In the Spirit of Itzpaplotl, Venceremos

Ruby Chacón

This exhibit highlights feminine leadership exerted by Chicana editors of the newspaper “Venceremos,” established at the University of Utah in 1993. The series of photographs and paintings portray the first Chicana editor and her predecessors, whose strength and perseverance carried the paper from 2008 to present, and after its brief hiatus from 2001-2007. We define their driving force through the reclaiming of Itzpapalotl. Itzpapalotl Spirit as we have named this feminine energy “is grounded in an indigenous worldview that reveres women as fierce protectors of the domains that produce life, ideas, and knowledge.” (Aleman and Olivo) Archived issues can be found:

Through a collaborative practice this exhibit intertwines paintings by Ruby Chacón, photographs by Flor Olivo, and feminist scholarly research by Dr. Sonya Alemán and Flor Olivo. We are committed to work that isn’t in competition with each other, rather in conversation. Process is the most meaningful part when working collaboratively, we work in this way to push back on standard processes that academic and “higher”art spaces often regulate. We engage in producing quality work, not just for our own benefit but for the greater good of our intersecting communities.

Our intention is to ensure that forms of storytelling and art making produce life-affirming realizations and continue to uplift our communities. By seeking to create spaces of belonging, shaped by shared histories of marginality and resistance, the images tell a story of conviction. In our own ancestry we continue to retell herstories of feminine leadership, specifically Chicana Feminist leadership, that have enabled spaces of creativity and that have birthed ideas, art and knowledge amongst systems of oppression.

Ruby Chacón co founded Mestizo Institute of Culture and Arts (MICA), the first gallery of it’s kind in Utah. She has been published in books, magazines, calendars, as well as covers for academic books. Her most recent book cover is: “Transforming Educational Pathways for Chicano/a Students” by authors Dolores Delgado Bernal and Enrique Aleman, Teachers College Press. Her numerous awards include: Utah Governor’s Mansion Award for visual arts, Salt Lake City Mayor’s Award for Visual Arts, Humanitarian Award, Distinguished Alumni, and Utah’s 15 most influential artists. Chacón moved to Sacramento in 2013. Her Sacramento public art projects include: Cesar Chavez Intermediate outdoor mural, Utility box designs in the Alkalai Flats and Meadowview neighborhoods, and upcoming: a design for the light rail and community mural on 2nd Avenue in Oak Park. Contact: or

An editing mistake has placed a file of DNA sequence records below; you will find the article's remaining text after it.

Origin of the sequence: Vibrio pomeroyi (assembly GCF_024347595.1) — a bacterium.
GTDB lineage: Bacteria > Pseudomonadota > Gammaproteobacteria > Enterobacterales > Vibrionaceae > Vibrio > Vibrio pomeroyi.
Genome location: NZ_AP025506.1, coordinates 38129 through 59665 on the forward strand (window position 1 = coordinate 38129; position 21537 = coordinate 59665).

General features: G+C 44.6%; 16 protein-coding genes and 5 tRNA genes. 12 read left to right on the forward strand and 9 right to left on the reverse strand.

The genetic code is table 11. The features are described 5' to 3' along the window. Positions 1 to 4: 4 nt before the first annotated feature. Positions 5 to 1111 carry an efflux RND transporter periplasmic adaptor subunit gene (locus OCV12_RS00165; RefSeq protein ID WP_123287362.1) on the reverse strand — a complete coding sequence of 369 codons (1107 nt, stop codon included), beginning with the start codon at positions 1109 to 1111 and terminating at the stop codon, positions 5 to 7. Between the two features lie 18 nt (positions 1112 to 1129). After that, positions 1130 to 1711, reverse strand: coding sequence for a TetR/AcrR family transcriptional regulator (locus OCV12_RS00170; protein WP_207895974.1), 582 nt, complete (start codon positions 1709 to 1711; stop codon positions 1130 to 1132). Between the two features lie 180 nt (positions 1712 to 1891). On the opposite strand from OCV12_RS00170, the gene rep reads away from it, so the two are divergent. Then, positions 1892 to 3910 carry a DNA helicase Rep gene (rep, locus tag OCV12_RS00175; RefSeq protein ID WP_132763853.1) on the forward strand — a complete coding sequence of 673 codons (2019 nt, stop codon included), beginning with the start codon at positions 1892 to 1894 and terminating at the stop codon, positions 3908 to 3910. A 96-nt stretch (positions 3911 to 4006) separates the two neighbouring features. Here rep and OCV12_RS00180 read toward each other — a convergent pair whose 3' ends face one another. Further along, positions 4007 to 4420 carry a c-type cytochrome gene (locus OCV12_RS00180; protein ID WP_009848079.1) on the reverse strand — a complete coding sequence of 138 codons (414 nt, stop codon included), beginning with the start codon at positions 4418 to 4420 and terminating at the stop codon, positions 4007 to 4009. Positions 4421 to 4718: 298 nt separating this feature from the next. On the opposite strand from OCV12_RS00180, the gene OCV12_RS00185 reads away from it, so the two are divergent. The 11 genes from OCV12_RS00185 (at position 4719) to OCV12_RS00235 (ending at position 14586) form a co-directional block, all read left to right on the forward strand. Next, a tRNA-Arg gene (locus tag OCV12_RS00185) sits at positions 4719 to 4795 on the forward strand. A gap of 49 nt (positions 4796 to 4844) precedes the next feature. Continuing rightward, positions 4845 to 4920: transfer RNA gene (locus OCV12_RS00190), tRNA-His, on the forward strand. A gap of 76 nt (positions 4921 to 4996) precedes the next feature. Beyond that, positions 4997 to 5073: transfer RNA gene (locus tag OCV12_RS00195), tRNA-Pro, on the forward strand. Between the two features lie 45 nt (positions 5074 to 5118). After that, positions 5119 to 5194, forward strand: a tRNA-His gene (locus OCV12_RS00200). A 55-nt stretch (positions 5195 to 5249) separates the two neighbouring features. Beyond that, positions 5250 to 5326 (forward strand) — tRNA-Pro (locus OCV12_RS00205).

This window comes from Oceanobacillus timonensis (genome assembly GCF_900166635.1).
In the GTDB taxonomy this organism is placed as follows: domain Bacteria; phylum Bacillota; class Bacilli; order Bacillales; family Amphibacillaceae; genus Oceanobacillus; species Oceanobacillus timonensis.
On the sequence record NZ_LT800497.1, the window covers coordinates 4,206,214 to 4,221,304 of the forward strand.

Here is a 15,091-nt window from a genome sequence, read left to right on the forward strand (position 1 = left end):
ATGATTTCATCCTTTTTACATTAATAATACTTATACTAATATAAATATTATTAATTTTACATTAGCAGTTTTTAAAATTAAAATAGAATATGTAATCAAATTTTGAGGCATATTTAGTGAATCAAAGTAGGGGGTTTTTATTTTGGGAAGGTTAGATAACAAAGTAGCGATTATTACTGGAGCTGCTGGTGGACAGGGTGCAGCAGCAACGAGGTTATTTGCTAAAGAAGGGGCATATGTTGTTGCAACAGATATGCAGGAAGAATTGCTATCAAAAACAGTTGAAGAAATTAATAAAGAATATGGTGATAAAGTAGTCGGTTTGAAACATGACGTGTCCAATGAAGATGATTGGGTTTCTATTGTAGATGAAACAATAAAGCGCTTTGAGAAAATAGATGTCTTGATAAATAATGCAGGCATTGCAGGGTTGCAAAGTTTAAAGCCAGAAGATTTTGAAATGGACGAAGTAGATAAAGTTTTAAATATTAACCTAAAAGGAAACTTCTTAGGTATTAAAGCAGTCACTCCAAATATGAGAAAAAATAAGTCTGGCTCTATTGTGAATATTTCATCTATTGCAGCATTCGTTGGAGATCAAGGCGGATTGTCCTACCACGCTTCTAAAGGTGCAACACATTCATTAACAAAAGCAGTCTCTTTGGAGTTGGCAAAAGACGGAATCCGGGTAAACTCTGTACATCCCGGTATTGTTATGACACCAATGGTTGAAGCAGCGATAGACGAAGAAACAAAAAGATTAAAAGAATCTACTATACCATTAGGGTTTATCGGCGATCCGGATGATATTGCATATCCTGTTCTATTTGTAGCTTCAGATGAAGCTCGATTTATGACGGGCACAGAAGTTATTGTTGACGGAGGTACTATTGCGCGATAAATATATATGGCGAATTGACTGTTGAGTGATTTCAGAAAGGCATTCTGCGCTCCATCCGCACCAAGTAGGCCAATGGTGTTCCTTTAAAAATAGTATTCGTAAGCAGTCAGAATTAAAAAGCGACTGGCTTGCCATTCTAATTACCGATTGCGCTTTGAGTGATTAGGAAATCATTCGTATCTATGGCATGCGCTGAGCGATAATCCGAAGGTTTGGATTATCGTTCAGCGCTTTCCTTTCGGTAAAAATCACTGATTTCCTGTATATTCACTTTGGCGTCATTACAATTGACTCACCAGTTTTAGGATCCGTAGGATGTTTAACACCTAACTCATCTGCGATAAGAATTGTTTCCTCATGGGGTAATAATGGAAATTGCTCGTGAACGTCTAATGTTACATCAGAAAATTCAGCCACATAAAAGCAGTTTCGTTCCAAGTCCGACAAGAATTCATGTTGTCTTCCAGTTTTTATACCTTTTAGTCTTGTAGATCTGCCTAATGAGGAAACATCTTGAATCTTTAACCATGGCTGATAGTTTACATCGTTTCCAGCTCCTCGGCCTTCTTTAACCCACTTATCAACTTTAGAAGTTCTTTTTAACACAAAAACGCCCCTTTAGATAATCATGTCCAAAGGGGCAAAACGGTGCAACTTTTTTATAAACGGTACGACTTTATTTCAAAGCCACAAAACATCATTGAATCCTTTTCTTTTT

Flor Olivo is a local SLC photographer and communication professional/instructor. She has documented hundreds of events in Salt Lake City, taken photographs used for local political campaigns, marketing, and news organizations. She has created several independent short films for local community organizations and higher-ed institutions. Her images and short films have been published independently but also through the Venceremos Newspaper, West View Community Newspaper, and El Periodico de Utah for which she has served as a reporter, photographer and later Managing Editor and/or Editor-in-Chief. Flor also teaches courses at the U of U Gender Studies Department and at Salt Lake Community College. Her most recent research publication: “Guided by the Itzpapalotl Spirit: Chicana Editors practice a form of spiritual activism” by Aleman and Olivo was accepted by the Frontiers scholarly journal. Contact: or

1. “Movimiento”
2. “Chavela”
3. “Breaking Barriers, Creating Educational Pathways” design for mural. In collaboration with American River students. Chacón designed and led project.
4. “Resistencia United” mural in collaboration with Brown Issues. Chacón designed and co-led with Nanibah Chacón.
and others:
5. The next two are, “Multigenerational women Danzantes”
6. “Herstory”
7. “Student Life: Still We Rise”
8. “When Spiders Unite they can Take down a Lion” Chalk art (Zapatista quote)
9. “First Women Miners in Helper, Utah”
10 “Self as La Llorona”
11. “Hope and Determination” mural
12. “Grandpa and his Goat”
13. “Chicano Panzon”
14. “Los Chacones: Still We Rise”